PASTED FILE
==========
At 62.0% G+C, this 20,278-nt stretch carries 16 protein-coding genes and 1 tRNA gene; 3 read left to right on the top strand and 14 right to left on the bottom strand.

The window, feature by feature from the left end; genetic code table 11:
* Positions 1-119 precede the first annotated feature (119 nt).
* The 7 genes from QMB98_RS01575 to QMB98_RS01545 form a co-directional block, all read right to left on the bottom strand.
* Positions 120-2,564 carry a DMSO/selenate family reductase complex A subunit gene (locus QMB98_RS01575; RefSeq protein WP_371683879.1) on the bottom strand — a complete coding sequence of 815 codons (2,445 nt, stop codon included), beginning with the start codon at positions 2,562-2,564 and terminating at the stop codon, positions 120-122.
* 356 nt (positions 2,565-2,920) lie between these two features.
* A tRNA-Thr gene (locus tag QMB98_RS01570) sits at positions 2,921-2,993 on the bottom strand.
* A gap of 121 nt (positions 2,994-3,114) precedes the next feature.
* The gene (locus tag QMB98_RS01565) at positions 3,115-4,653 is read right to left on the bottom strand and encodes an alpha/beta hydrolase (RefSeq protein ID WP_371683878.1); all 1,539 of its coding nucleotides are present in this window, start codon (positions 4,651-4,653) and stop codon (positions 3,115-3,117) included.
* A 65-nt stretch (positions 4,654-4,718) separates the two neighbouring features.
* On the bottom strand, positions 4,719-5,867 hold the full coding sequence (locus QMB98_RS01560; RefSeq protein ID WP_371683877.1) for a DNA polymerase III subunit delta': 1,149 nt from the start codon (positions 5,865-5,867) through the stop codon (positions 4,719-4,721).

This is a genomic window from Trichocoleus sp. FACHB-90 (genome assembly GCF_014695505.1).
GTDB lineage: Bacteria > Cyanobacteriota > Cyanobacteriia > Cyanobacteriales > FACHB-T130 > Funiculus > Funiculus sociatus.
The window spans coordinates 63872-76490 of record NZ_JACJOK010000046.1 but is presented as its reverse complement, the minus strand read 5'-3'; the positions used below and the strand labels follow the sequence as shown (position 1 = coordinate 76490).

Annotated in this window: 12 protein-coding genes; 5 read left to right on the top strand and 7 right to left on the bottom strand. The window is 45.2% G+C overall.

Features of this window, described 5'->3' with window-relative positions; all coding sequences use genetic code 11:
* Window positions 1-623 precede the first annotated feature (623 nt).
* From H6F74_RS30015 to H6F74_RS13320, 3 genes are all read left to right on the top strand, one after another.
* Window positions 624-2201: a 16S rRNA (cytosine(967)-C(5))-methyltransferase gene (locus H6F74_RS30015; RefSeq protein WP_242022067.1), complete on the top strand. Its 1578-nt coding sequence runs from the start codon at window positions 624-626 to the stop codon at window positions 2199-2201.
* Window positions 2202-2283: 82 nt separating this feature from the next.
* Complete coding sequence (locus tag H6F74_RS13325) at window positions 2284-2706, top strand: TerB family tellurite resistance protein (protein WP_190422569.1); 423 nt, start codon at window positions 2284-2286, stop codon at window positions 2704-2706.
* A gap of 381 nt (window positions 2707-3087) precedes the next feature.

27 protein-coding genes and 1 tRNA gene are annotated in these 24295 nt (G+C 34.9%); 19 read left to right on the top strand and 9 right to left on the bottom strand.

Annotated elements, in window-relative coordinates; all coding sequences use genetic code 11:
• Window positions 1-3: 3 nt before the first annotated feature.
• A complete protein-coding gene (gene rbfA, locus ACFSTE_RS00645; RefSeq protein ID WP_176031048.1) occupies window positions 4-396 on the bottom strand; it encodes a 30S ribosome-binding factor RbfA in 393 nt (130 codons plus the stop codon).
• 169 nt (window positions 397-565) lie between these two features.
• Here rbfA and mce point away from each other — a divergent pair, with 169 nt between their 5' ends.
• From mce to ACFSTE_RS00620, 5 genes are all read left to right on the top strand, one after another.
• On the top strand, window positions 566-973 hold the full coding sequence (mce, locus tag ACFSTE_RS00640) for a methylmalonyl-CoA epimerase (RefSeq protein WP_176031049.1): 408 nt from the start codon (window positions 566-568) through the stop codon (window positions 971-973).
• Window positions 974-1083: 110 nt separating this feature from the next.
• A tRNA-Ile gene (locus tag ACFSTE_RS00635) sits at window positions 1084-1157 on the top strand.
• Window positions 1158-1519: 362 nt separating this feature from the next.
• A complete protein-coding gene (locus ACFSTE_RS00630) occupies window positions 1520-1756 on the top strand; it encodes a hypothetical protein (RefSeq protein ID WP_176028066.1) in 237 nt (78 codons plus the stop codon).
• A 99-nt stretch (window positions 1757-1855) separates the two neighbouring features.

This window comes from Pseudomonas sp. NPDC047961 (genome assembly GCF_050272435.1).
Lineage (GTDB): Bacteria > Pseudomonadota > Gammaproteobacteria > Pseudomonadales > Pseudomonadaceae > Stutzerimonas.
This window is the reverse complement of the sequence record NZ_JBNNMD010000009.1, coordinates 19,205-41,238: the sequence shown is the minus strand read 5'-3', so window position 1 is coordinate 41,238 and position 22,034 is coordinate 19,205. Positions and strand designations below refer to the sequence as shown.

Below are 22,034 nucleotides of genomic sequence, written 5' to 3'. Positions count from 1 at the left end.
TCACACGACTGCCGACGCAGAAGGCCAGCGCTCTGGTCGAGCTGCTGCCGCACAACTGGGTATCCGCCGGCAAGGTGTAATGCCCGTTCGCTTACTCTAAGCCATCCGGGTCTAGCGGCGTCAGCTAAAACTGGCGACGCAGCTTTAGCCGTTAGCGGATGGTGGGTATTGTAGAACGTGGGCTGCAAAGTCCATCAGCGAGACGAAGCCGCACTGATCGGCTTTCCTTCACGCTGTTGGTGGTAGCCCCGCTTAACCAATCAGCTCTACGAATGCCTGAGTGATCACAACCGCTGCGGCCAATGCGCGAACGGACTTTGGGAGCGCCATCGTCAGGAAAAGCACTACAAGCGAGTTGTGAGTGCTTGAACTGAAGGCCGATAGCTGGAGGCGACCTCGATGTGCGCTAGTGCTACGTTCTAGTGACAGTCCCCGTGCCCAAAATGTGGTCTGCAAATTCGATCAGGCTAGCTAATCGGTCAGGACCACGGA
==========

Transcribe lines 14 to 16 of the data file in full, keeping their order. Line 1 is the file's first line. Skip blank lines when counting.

The window spans coordinates 63872-76490 of record NZ_JACJOK010000046.1 but is presented as its reverse complement, the minus strand read 5'-3'; the positions used below and the strand labels follow the sequence as shown (position 1 = coordinate 76490).

Annotated in this window: 12 protein-coding genes; 5 read left to right on the top strand and 7 right to left on the bottom strand. The window is 45.2% G+C overall.

Features of this window, described 5'->3' with window-relative positions; all coding sequences use genetic code 11: